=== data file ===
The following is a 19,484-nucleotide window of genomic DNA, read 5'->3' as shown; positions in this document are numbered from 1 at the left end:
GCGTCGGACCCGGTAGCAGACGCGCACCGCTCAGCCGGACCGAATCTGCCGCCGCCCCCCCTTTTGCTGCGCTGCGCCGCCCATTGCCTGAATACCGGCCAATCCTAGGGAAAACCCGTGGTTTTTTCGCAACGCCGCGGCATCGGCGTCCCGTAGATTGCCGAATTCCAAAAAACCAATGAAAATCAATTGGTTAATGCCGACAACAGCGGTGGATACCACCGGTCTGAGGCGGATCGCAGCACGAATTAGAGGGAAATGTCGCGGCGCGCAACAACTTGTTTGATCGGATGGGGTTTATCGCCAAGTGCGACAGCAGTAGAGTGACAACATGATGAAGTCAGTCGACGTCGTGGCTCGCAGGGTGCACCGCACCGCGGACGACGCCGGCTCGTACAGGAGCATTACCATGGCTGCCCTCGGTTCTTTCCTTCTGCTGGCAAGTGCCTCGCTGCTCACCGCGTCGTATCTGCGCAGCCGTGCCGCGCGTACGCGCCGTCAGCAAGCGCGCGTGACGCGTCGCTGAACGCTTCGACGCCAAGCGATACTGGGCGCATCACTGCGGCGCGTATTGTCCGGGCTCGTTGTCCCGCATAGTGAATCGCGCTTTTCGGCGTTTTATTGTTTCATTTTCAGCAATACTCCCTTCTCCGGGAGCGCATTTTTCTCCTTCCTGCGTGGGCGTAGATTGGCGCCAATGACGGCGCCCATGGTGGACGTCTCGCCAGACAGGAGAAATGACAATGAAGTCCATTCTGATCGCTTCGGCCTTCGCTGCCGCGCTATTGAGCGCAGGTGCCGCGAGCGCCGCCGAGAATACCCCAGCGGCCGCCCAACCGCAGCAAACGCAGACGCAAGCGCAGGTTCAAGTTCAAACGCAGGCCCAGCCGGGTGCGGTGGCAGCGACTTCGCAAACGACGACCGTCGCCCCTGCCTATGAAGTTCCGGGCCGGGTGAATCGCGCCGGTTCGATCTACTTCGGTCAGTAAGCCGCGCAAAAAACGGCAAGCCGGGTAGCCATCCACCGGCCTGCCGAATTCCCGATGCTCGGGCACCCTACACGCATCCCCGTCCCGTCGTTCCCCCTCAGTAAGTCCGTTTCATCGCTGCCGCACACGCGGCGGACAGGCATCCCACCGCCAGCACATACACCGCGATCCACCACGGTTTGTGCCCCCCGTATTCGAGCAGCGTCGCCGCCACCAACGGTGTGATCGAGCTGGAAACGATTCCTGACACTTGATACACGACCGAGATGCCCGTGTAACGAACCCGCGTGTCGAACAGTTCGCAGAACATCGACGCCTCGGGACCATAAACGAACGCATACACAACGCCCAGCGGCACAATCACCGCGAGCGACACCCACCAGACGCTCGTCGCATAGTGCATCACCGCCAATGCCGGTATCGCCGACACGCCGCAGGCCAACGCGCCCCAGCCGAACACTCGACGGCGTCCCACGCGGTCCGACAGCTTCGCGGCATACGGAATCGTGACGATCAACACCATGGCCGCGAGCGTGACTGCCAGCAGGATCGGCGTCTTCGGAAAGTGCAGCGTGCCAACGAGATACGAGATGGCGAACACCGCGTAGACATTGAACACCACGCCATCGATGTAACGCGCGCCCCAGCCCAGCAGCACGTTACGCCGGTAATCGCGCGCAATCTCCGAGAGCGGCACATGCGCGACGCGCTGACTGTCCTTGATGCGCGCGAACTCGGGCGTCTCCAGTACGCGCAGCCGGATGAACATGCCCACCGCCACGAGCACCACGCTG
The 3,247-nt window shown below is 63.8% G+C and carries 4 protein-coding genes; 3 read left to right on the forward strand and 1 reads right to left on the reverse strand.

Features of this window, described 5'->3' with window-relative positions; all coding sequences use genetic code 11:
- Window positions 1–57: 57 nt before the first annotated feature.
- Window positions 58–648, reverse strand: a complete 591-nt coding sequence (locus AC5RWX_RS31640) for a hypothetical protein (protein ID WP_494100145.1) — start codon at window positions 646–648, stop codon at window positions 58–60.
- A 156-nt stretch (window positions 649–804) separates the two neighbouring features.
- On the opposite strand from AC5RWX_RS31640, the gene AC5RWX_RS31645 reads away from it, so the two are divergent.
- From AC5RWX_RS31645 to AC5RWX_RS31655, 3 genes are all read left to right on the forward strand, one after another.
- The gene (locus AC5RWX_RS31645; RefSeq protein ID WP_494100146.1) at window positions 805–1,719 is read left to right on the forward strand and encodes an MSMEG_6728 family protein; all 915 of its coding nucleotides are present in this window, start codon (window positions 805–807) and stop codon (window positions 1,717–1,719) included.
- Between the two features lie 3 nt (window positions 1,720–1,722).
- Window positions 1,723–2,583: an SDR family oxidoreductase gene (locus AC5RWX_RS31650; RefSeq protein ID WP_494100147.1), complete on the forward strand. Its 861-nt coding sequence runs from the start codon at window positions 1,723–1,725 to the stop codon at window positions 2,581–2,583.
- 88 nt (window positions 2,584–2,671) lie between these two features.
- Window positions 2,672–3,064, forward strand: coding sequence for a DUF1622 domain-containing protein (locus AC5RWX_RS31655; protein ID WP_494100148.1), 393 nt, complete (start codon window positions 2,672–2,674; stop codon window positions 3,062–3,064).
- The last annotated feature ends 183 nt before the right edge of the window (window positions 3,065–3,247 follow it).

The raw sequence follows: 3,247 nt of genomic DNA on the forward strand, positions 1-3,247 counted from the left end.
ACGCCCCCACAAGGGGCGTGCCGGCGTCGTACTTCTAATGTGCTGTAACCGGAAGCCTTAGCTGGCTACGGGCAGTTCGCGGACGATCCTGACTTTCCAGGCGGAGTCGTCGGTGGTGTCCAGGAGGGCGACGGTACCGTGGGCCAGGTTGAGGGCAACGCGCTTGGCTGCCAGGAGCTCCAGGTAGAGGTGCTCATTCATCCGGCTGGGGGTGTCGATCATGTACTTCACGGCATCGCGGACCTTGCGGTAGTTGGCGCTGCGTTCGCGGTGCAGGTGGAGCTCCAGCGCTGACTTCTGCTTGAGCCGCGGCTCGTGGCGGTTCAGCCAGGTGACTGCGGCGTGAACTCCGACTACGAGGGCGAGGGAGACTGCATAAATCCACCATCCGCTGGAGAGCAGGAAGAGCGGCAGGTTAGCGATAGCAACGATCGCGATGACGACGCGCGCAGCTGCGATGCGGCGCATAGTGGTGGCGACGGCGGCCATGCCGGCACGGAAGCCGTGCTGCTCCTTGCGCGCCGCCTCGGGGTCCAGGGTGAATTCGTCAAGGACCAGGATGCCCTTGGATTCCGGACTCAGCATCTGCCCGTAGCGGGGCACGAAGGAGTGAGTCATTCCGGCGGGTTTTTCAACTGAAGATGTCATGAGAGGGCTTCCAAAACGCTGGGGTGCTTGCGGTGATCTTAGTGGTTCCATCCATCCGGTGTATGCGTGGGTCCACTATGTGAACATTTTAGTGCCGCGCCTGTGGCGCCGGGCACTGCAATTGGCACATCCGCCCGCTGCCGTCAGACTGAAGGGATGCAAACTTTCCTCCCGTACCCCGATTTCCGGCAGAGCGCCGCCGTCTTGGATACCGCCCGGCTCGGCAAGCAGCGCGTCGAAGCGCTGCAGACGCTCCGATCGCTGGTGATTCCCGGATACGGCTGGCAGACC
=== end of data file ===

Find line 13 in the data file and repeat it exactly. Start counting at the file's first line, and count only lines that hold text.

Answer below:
- 88 nt (window positions 2,584–2,671) lie between these two features.